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  • Writer's pictureJanice Gill

Bardsey Island recognised as International Dark Sky Sanctuary.


Man at the top of a hill looking towards the Milky Way.
Watching the Milky Way by Janice Gill.

On the 16th of August 2023 there is a new moon, giving astronomers and astrophotographers one of the best nights in the year to view our starry skies. Providing, of course, the weather plays ball.


I'll be hoping for cloudless conditions without haziness to give me the best chance of sharp images. In particular, I'm looking for wonderful shots of the Milky Way.


The first time I saw the milky way was at this time of year in the Peak District. The brilliance of the trail of stars across the sky was astonishing. I knew then I wanted to capture that feeling of awe forever.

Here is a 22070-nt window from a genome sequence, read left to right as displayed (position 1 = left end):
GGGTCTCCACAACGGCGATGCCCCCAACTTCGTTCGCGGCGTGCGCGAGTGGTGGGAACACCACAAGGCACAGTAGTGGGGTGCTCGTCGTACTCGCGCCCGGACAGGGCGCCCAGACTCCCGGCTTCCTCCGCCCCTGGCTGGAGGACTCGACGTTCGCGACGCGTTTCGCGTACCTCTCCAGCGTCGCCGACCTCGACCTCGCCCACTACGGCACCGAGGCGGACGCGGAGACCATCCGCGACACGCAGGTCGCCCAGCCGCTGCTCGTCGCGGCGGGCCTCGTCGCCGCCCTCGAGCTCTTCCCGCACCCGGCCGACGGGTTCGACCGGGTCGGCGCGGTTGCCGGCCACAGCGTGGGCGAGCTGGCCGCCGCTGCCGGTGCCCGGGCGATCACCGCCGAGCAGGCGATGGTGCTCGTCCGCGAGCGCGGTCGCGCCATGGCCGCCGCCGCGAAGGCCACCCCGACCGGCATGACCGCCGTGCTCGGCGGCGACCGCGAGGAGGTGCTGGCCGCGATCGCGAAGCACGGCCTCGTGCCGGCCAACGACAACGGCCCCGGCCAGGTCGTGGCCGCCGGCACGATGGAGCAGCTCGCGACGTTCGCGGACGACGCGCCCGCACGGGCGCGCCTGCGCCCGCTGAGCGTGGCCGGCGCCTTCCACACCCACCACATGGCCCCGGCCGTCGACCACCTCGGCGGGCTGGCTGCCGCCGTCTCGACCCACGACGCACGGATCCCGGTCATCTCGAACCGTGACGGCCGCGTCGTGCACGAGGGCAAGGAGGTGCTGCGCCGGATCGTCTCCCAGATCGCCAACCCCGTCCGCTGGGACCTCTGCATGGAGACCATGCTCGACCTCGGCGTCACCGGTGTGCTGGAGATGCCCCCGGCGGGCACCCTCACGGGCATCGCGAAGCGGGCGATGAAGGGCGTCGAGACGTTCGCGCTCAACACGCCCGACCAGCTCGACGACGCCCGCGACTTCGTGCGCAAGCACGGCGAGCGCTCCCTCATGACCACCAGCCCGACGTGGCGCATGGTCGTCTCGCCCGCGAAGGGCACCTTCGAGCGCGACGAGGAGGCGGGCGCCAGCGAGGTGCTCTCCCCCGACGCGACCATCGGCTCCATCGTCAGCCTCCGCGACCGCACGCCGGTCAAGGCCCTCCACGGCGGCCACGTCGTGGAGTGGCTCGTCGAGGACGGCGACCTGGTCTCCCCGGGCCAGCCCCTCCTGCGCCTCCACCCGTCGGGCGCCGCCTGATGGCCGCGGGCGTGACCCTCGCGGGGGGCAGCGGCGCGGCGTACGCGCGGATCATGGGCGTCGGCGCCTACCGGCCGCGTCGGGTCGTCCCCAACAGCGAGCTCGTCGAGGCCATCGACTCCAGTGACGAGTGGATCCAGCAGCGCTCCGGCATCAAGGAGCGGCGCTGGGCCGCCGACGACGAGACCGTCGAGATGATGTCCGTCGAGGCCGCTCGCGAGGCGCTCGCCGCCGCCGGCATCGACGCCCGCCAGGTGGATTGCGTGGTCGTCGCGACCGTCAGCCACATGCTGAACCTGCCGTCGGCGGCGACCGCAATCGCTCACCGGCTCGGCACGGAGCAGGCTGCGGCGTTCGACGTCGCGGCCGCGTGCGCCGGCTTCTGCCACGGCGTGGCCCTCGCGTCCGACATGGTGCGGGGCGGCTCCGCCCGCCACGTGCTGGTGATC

So, for part of the week, including August 16th, I'll be on the Lleyn Peninsula camera in hand scouting out a light-pollution-free view across towards Bardsey. Much as I would have liked to be on the island itself, staying overnight requires you to be booked into accommodation for the entire week. Unfortunately, it was all fully booked by the time we enquired.


International Dark Sky Sanctuary recognition has been given to only 16 sites in the world at the time of writing this article. It means that dark sky status is protected for future generations with no developments allowed that will cause any light pollution.


Check-in at the end of that week to see if I get my dream shot.



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Guest
Aug 11, 2023

Oh, I am hoping you for your dream shot! I imagine the night sky must be beautiful at all phases of the moon, but new moons make me feel like anything is possible. - Jeanine, meetjeanine.weebly.com

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